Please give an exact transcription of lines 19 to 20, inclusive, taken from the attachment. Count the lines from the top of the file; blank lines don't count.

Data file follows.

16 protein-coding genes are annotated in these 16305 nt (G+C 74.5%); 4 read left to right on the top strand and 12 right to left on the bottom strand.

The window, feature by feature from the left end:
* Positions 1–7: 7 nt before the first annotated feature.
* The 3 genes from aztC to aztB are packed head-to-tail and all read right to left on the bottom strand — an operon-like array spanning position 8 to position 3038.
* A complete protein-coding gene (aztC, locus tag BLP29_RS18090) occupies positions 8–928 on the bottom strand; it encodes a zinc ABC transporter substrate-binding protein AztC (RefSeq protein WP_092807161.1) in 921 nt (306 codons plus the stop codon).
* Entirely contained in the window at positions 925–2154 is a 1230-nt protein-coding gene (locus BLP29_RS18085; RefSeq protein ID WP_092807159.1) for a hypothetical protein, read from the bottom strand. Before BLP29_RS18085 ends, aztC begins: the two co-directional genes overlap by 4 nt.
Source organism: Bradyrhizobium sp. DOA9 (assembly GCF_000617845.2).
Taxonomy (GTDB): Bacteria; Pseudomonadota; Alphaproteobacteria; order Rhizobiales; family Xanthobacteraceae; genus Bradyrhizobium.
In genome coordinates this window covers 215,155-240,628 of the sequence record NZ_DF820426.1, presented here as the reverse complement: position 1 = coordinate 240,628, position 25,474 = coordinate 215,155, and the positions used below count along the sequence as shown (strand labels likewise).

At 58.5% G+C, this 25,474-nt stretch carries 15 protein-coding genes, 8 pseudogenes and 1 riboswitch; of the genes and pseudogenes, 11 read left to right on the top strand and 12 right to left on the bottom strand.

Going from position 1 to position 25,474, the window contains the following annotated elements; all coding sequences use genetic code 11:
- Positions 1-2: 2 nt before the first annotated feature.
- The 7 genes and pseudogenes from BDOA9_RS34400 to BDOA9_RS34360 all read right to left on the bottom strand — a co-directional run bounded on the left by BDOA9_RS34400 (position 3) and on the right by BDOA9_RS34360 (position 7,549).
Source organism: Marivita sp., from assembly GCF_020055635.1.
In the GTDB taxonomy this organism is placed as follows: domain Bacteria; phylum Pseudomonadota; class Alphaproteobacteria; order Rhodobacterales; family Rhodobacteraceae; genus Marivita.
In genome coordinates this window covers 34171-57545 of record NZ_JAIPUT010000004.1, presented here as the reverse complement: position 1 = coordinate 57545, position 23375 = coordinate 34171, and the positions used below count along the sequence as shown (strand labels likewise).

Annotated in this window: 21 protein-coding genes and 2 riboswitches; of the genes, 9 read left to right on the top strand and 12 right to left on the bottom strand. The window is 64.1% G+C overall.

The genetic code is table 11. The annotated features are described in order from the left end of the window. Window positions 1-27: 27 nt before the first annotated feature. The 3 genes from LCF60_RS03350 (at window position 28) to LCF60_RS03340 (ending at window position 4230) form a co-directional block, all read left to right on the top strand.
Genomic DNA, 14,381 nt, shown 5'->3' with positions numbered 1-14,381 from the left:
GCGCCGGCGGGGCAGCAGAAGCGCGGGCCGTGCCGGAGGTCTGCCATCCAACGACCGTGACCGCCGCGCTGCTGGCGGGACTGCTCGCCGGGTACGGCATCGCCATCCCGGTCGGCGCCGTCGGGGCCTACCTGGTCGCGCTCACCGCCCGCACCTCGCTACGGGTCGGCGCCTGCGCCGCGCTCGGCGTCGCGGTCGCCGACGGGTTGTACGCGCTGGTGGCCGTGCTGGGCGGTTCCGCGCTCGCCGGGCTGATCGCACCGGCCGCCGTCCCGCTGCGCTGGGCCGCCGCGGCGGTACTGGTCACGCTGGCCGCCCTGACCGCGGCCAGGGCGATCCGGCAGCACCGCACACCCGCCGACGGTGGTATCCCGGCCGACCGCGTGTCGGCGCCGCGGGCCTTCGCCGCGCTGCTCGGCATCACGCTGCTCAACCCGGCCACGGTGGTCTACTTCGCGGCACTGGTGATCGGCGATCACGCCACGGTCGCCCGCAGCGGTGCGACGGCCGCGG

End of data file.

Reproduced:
Genomic DNA, 14,381 nt, shown 5'->3' with positions numbered 1-14,381 from the left:
GCGCCGGCGGGGCAGCAGAAGCGCGGGCCGTGCCGGAGGTCTGCCATCCAACGACCGTGACCGCCGCGCTGCTGGCGGGACTGCTCGCCGGGTACGGCATCGCCATCCCGGTCGGCGCCGTCGGGGCCTACCTGGTCGCGCTCACCGCCCGCACCTCGCTACGGGTCGGCGCCTGCGCCGCGCTCGGCGTCGCGGTCGCCGACGGGTTGTACGCGCTGGTGGCCGTGCTGGGCGGTTCCGCGCTCGCCGGGCTGATCGCACCGGCCGCCGTCCCGCTGCGCTGGGCCGCCGCGGCGGTACTGGTCACGCTGGCCGCCCTGACCGCGGCCAGGGCGATCCGGCAGCACCGCACACCCGCCGACGGTGGTATCCCGGCCGACCGCGTGTCGGCGCCGCGGGCCTTCGCCGCGCTGCTCGGCATCACGCTGCTCAACCCGGCCACGGTGGTCTACTTCGCGGCACTGGTGATCGGCGATCACGCCACGGTCGCCCGCAGCGGTGCGACGGCCGCGG